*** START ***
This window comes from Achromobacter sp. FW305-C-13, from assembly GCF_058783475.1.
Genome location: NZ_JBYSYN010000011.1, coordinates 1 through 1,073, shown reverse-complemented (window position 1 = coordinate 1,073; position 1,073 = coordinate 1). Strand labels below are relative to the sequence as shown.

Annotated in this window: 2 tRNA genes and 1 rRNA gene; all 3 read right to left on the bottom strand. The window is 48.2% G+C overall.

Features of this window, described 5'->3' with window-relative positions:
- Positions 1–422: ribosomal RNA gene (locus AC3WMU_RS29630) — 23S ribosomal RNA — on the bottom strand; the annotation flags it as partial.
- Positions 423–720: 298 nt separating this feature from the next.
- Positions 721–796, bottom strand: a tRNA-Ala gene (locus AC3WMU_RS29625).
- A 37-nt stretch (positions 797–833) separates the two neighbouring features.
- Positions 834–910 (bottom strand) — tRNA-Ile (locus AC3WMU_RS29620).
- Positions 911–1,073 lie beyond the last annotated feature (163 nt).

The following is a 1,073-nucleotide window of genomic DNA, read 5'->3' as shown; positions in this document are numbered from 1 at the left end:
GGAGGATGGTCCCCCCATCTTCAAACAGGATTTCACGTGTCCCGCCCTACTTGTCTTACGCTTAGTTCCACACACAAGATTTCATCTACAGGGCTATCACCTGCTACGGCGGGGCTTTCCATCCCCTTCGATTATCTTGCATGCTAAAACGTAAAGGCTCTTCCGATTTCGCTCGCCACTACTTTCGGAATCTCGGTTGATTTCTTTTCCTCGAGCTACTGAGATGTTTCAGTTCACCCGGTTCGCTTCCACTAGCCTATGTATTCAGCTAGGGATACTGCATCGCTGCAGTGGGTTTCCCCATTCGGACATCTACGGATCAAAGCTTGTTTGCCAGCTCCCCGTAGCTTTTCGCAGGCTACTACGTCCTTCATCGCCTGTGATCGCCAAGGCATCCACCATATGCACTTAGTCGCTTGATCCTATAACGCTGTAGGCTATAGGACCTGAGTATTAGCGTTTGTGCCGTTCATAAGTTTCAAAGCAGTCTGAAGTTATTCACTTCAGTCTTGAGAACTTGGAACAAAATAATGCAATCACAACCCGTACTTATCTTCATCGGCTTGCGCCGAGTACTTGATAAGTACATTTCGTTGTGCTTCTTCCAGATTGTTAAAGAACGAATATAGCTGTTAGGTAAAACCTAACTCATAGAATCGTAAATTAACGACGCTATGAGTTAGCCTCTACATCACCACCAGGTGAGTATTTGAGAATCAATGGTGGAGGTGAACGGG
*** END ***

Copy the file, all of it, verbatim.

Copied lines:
This window comes from Achromobacter sp. FW305-C-13, from assembly GCF_058783475.1.
Genome location: NZ_JBYSYN010000011.1, coordinates 1 through 1,073, shown reverse-complemented (window position 1 = coordinate 1,073; position 1,073 = coordinate 1). Strand labels below are relative to the sequence as shown.

Annotated in this window: 2 tRNA genes and 1 rRNA gene; all 3 read right to left on the bottom strand. The window is 48.2% G+C overall.

Features of this window, described 5'->3' with window-relative positions:
- Positions 1–422: ribosomal RNA gene (locus AC3WMU_RS29630) — 23S ribosomal RNA — on the bottom strand; the annotation flags it as partial.
- Positions 423–720: 298 nt separating this feature from the next.
- Positions 721–796, bottom strand: a tRNA-Ala gene (locus AC3WMU_RS29625).
- A 37-nt stretch (positions 797–833) separates the two neighbouring features.
- Positions 834–910 (bottom strand) — tRNA-Ile (locus AC3WMU_RS29620).
- Positions 911–1,073 lie beyond the last annotated feature (163 nt).

The following is a 1,073-nucleotide window of genomic DNA, read 5'->3' as shown; positions in this document are numbered from 1 at the left end:
GGAGGATGGTCCCCCCATCTTCAAACAGGATTTCACGTGTCCCGCCCTACTTGTCTTACGCTTAGTTCCACACACAAGATTTCATCTACAGGGCTATCACCTGCTACGGCGGGGCTTTCCATCCCCTTCGATTATCTTGCATGCTAAAACGTAAAGGCTCTTCCGATTTCGCTCGCCACTACTTTCGGAATCTCGGTTGATTTCTTTTCCTCGAGCTACTGAGATGTTTCAGTTCACCCGGTTCGCTTCCACTAGCCTATGTATTCAGCTAGGGATACTGCATCGCTGCAGTGGGTTTCCCCATTCGGACATCTACGGATCAAAGCTTGTTTGCCAGCTCCCCGTAGCTTTTCGCAGGCTACTACGTCCTTCATCGCCTGTGATCGCCAAGGCATCCACCATATGCACTTAGTCGCTTGATCCTATAACGCTGTAGGCTATAGGACCTGAGTATTAGCGTTTGTGCCGTTCATAAGTTTCAAAGCAGTCTGAAGTTATTCACTTCAGTCTTGAGAACTTGGAACAAAATAATGCAATCACAACCCGTACTTATCTTCATCGGCTTGCGCCGAGTACTTGATAAGTACATTTCGTTGTGCTTCTTCCAGATTGTTAAAGAACGAATATAGCTGTTAGGTAAAACCTAACTCATAGAATCGTAAATTAACGACGCTATGAGTTAGCCTCTACATCACCACCAGGTGAGTATTTGAGAATCAATGGTGGAGGTGAACGGG